Cross Origin Web Components: Fixing iframes


I have been having informal discussions of our earlier proposal for cross-orign use cases and declarative syntax for web components, and I realized there was a lot of confusion about our motivations and decision decisions.  So I wanted to explain why/how we came up that proposal in this email.

Problem: A lot of websites embed SNS widgets, increasing the security surface of embedders.  The old version of, for example, had 5+ social share buttons on each article.  If any one of those SNS websites got compromised, then the embedder will also get compromised.

What if we used iframe?
What if we replaced each such instance with an iframe?  That would give us a security boundary.

On the other hand, using an iframe for each social button is very expensive because each iframe loads a document, creates its own security origin, JS global object, and so forth. Initializing new script context (a.k.a. "VM", "world", "isolate", etc…) for every single SNS widget on a page is quite expensive.  If we had 10 articles, and each article had 5 social buttons, we'll have 50 iframes, each of which needs to load megabytes of JavaScript.

iframe is also heavily restricted in terms of its ability to layout itself. Comment widgets (e.g. DISQUS) for example need to stretch themselves to the height of its content.

We also need a better mechanism to pass arguments and communicate with cross-origin frames than postMessage.

What if we made iframe lighter & used seamless iframe?
The cost of iframe could be reduced substantially if we cached and internally shared each page's JavaScript.  However, we still have to instantiate its own script context, document, and window objects.

We can also use seamless iframe to address the comment widget use case.

What if we let each iframe create multiple "views"?
The problem with using an iframe for a cross-origin widget is that each iframe creates its own document, window, etc… even if there are multiple widgets from the same origin.  e.g. if we had a tweet button on 10 different articles, we have to create its own document ,window, etc… for each tweet button.

We can reduce this cost if we could share the single frame, and have it render multiple "views".  Naturally, each such view will be represented as a separate DOM tree.  In this model, a single iframe owns multiple DOM trees, each of which will be displayed at different locations in the host document.  Each such a DOM tree is inaccessible from the host document, and the host document is inaccessible from the iframe.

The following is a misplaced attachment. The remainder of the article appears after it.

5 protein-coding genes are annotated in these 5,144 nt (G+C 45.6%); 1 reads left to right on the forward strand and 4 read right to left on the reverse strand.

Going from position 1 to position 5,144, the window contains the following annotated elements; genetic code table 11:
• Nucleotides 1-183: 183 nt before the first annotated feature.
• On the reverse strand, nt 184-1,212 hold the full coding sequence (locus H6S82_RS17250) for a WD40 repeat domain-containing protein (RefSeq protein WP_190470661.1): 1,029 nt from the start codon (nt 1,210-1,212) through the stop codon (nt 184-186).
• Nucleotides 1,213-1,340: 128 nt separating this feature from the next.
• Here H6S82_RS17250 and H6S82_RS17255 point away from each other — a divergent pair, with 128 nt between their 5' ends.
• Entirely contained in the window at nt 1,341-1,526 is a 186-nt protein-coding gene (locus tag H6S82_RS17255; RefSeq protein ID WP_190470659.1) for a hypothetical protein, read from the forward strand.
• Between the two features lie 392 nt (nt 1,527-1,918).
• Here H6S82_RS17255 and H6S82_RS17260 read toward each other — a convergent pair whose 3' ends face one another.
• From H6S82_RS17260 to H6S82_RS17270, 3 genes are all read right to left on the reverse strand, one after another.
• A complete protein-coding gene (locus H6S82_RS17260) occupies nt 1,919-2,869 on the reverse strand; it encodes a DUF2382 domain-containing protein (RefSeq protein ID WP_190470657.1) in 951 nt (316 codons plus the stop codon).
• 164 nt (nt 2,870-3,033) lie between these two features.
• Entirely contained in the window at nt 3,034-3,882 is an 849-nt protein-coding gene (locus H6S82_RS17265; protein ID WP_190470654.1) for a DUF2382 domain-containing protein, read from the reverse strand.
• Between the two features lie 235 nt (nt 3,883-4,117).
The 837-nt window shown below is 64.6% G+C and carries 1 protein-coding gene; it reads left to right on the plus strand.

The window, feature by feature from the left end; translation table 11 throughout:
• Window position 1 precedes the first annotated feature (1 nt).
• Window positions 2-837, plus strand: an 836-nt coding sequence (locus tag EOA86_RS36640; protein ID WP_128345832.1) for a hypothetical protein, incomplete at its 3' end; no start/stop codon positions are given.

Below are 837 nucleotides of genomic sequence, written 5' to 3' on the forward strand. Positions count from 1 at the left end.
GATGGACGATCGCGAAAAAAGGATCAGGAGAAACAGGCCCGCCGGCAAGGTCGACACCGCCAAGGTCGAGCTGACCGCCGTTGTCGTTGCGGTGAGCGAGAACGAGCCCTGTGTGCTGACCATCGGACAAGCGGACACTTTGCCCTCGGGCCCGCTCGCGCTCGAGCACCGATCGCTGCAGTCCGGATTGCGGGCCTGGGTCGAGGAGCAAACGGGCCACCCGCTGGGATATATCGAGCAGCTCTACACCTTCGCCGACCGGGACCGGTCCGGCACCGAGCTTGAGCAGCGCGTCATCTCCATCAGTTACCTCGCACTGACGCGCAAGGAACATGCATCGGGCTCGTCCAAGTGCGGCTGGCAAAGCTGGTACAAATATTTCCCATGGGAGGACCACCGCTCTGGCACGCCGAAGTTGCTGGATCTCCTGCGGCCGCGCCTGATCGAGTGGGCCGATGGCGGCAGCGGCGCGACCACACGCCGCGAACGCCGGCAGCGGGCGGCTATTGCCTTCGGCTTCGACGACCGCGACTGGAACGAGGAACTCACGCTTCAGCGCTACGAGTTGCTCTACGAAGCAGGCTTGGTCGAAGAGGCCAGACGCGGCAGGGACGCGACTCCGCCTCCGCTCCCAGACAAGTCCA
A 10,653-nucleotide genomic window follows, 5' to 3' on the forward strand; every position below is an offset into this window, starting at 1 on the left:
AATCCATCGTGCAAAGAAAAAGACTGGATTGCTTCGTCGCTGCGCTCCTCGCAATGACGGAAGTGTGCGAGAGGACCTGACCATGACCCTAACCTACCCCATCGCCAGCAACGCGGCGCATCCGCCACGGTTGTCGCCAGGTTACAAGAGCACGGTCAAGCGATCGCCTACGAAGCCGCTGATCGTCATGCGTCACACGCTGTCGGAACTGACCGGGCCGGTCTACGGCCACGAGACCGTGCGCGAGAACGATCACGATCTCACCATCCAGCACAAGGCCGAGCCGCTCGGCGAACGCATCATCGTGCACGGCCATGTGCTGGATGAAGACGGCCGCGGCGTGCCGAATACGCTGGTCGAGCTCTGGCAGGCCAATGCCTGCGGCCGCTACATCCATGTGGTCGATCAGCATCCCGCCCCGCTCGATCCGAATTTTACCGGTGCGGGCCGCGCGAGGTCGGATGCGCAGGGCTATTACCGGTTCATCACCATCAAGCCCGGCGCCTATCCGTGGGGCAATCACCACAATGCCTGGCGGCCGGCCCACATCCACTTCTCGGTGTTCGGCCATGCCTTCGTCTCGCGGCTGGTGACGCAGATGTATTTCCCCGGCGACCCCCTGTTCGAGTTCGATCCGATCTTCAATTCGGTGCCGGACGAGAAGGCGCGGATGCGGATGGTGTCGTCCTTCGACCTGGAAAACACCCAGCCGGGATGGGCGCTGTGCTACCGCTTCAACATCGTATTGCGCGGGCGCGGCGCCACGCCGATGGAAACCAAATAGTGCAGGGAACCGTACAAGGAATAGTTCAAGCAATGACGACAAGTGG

This model dramatically reduces the cost of having multiple widgets from the same origin.  e.g. if we have 10 instances of widgets from 5 different social networks, then we'll have only 5 iframes (each of which will have 10 "views") as opposed to 50 of them.

What if we provided a declarative syntax to create such a view?
Providing a better API proved to be challenging.  We could have let page authors register a custom element for each cross-origin widget but that would mean that page authors have to write a lot of script just to embed some third-party widgets.  We need some declarative syntax to let authors wrap an iframe.

Furthermore, if we wanted to use the multiple-views-per-iframe, then we'll need a mechanism to declare where each instance of such a view is placed in the host document with arguments/configuration options for each view.

A custom element seemed like a natural fit for this task but the prototype/element object cannot be instantiated in the host document since the cross-origin widgets' script can't run in the host document and prototype objects, etc… cannot be shared between the host document and the shared iframes.  So we'll need some mechanism for the shared iframe to define custom element names, and have the host document explicitly import them as needed.

At this point, the set of features we needed looked very similar to the existing custom element and shadow DOM.  Each "view" of the shared iframe was basically a shadow DOM with a security boundary sitting between the host element and the shadow root.  The declarative syntax for the "view" was basically a declarative syntax of a custom element that happens to instantiate a shadow DOM with a caveat that the shadow host is inaccessible form the component, and the shadow DOM is inaccessible from the host document.  It also seemed natural for such an "shared iframe" to be loaded using HTML imports.

You can think of our proposal as breaking iframe down into two pieces:
Creating a new document/window
Creating a new view
and providing a mechanism to do 2 without doing 1 (or that doing 2 multiple times after doing 1 once), and making it usable with a declarative syntax.

- R. Niwa

Received on Tuesday, 26 November 2013 05:03:37 UTC